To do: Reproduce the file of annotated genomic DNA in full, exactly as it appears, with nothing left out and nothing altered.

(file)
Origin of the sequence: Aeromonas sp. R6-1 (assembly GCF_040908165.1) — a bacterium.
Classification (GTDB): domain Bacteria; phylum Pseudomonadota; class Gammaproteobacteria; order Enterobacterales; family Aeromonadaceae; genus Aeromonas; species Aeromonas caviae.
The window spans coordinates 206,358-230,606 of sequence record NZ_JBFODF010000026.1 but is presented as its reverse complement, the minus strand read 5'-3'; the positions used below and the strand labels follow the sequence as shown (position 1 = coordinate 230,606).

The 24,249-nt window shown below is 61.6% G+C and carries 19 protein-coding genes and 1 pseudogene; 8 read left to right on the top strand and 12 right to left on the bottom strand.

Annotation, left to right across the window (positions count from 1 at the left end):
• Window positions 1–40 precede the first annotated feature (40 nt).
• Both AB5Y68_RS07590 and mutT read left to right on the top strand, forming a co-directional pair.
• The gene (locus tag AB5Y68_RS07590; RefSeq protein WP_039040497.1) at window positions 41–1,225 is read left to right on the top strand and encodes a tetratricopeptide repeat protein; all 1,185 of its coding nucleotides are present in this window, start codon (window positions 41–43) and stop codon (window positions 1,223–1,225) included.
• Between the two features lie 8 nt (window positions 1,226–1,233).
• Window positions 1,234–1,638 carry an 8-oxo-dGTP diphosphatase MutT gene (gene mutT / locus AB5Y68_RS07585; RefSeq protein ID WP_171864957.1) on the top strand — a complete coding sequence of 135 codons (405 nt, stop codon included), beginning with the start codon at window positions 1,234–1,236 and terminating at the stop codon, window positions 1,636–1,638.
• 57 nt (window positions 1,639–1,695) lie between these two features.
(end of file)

Origin of the sequence: Aeromonas sp. R6-1 (assembly GCF_040908165.1) — a bacterium.
Classification (GTDB): domain Bacteria; phylum Pseudomonadota; class Gammaproteobacteria; order Enterobacterales; family Aeromonadaceae; genus Aeromonas; species Aeromonas caviae.
The window spans coordinates 206,358-230,606 of sequence record NZ_JBFODF010000026.1 but is presented as its reverse complement, the minus strand read 5'-3'; the positions used below and the strand labels follow the sequence as shown (position 1 = coordinate 230,606).

The 24,249-nt window shown below is 61.6% G+C and carries 19 protein-coding genes and 1 pseudogene; 8 read left to right on the top strand and 12 right to left on the bottom strand.

Annotation, left to right across the window (positions count from 1 at the left end):
• Window positions 1–40 precede the first annotated feature (40 nt).
• Both AB5Y68_RS07590 and mutT read left to right on the top strand, forming a co-directional pair.
• The gene (locus tag AB5Y68_RS07590; RefSeq protein WP_039040497.1) at window positions 41–1,225 is read left to right on the top strand and encodes a tetratricopeptide repeat protein; all 1,185 of its coding nucleotides are present in this window, start codon (window positions 41–43) and stop codon (window positions 1,223–1,225) included.
• Between the two features lie 8 nt (window positions 1,226–1,233).
• Window positions 1,234–1,638 carry an 8-oxo-dGTP diphosphatase MutT gene (gene mutT / locus AB5Y68_RS07585; RefSeq protein ID WP_171864957.1) on the top strand — a complete coding sequence of 135 codons (405 nt, stop codon included), beginning with the start codon at window positions 1,234–1,236 and terminating at the stop codon, window positions 1,636–1,638.
• 57 nt (window positions 1,639–1,695) lie between these two features.